An Alleppey backwater cruise is the most famous thing to do in the small town off the city of Ernakulam in Kerala. The coastal town is criss-crossed with backwater canals on which ultra-luxury houseboats glide along, giving you a peek inside the local life of Alleppey. While this is a great way to spend a luxury holiday in India, there are other things that can occupy you during your stay in a deluxe houseboat. Here is handy guide of things to see and do in and around Alleppey, that will leave you enriched.
- Mararikulam Beach
Only 14km from Alleppey, Mararikulam Beach is a fishing village now morphed into a beachside resort village with high-end luxury homestays and hotels fringing the Arabian Sea. Travellers throng the Marari beach at sunset to see the orange hued sky throw a spectacular show to culminate the day. Some even choose to stay a night here, to unwind by the sounds of the waves.
- Ambalappuzha Sri Krishna Temple
The Ambalappuzha Sri Krishna Temple (15km from Alleppey) was built between the 15th– 17th century by the local ruler Chembakasserry Pooradam Thirunal-Devanarayanan Thampuran. The sprawling temple dedicated to Lord Krishna is a glimpse into history and architecture of Kerala. There is a large stepped well in the temple known as the kalyani. There is also a resident elephant who is the highlight for visitors. The temple is a busy place with devotees from all over the state who come from far flung places to pay homage. In fact, the payasam (sweet dessert) of the temple is extremely popular with them. It is recommended to visit the temple during the Chambakulam Moolam water festival or the Aaraattu festival that takes place in March or April.
Please note that non-Hindu guests may not be allowed inside the sanctum but can roam around the temple complex.
The small town of Aranmula has tall tales attached to it. It is known for the ancient Aranmula Parthasarathy Temple that stands on the banks of the Pamba River, and the kannadi (mirror) – a shiny reflective mirror made from a special alloy. The temple holds a special place in the hearts of Hindu devotees, as this is one of the 108 “Divya Desams” of Vishnu revered by the 12 poet saints. For travellers, a trip to the kannadi artisan home is as special as the temple. These unique alloy mirrors take from Kerala’s rich cultural and metallurgical traditions. The mirrors have great historical and cultural value. People like to keep them at homes, since they bring good luck. In fact, the kannadis are made only in the homes of one extended family of Aranmula. The origins of the Aranmula mirror go back to the Aranmula Parthasarathy Temple.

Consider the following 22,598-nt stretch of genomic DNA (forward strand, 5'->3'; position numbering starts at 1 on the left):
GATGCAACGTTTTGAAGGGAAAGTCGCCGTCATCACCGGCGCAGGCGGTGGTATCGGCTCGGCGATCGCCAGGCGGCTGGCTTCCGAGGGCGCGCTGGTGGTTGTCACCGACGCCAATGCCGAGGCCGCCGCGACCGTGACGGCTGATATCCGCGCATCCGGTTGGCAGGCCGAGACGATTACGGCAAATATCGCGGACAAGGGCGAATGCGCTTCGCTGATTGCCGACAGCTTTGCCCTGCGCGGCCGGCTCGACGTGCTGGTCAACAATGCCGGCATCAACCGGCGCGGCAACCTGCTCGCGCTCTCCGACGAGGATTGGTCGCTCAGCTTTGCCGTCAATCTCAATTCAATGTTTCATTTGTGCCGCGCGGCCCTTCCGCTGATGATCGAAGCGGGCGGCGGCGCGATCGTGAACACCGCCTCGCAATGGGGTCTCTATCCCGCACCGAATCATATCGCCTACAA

- Fort Kochi
Located 60 km from Alleppey, Fort Kochi is one of the destinations that travellers like to club with Alleppey. It is a convenient day long trip, where one can roam the cobble-stone streets of the erstwhile Dutch town. There are a number of fascinating things about Fort Kochi, including the Dutch cemetery, the Vasco Church (where the explorer was initially laid to rest), Chinese fishing nets, antique shops, Maritime museum, the Basilica and some great hole in the wall eating joints. The cafes and art galleries of Fort Kochi are extremely relaxing and loved by the travellers.
Located 132km north of Alleppey, Guruvayur is known for its Lord Krishna Temple. The sprawling temple has a large complex, but the sanctum is a cosy spot with an idol of Krishna tucked below heaps of flowers and jewels. One can only enter the temple in traditional clothes like a mund (for men) and saris (for women). The temple is also famous for mass weddings that happen in a large hall. What is more fascinating is a facility for temple elephants close to the temple. The green haven with many water bodies is the resting place for off-duty temple elephants. Guests can go and feed and bathe the elephants, or watch them as their mahouts give them massages. This is a popular activity for travellers with kids.
If you’re spending 48 hours in Alleppey, you can cover all these top destinations around Alleppey.